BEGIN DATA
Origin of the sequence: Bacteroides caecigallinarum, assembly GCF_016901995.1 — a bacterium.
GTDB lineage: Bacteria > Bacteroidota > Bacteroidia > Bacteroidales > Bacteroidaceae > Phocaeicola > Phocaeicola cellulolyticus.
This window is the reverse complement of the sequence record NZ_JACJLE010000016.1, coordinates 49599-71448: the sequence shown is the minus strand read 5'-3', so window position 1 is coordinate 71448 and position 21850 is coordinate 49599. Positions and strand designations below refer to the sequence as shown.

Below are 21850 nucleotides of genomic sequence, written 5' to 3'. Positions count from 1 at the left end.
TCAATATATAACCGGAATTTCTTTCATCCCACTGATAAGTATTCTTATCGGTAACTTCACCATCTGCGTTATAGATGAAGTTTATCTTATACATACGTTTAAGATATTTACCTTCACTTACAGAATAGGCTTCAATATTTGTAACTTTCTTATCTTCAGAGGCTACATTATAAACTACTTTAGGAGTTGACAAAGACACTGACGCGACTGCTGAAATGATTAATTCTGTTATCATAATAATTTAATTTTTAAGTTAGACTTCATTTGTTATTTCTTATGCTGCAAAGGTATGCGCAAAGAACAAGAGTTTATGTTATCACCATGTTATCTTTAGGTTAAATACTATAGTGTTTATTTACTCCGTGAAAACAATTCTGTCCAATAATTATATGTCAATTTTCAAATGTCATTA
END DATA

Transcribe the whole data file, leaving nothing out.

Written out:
Origin of the sequence: Bacteroides caecigallinarum, assembly GCF_016901995.1 — a bacterium.
GTDB lineage: Bacteria > Bacteroidota > Bacteroidia > Bacteroidales > Bacteroidaceae > Phocaeicola > Phocaeicola cellulolyticus.
This window is the reverse complement of the sequence record NZ_JACJLE010000016.1, coordinates 49599-71448: the sequence shown is the minus strand read 5'-3', so window position 1 is coordinate 71448 and position 21850 is coordinate 49599. Positions and strand designations below refer to the sequence as shown.

Below are 21850 nucleotides of genomic sequence, written 5' to 3'. Positions count from 1 at the left end.
TCAATATATAACCGGAATTTCTTTCATCCCACTGATAAGTATTCTTATCGGTAACTTCACCATCTGCGTTATAGATGAAGTTTATCTTATACATACGTTTAAGATATTTACCTTCACTTACAGAATAGGCTTCAATATTTGTAACTTTCTTATCTTCAGAGGCTACATTATAAACTACTTTAGGAGTTGACAAAGACACTGACGCGACTGCTGAAATGATTAATTCTGTTATCATAATAATTTAATTTTTAAGTTAGACTTCATTTGTTATTTCTTATGCTGCAAAGGTATGCGCAAAGAACAAGAGTTTATGTTATCACCATGTTATCTTTAGGTTAAATACTATAGTGTTTATTTACTCCGTGAAAACAATTCTGTCCAATAATTATATGTCAATTTTCAAATGTCATTA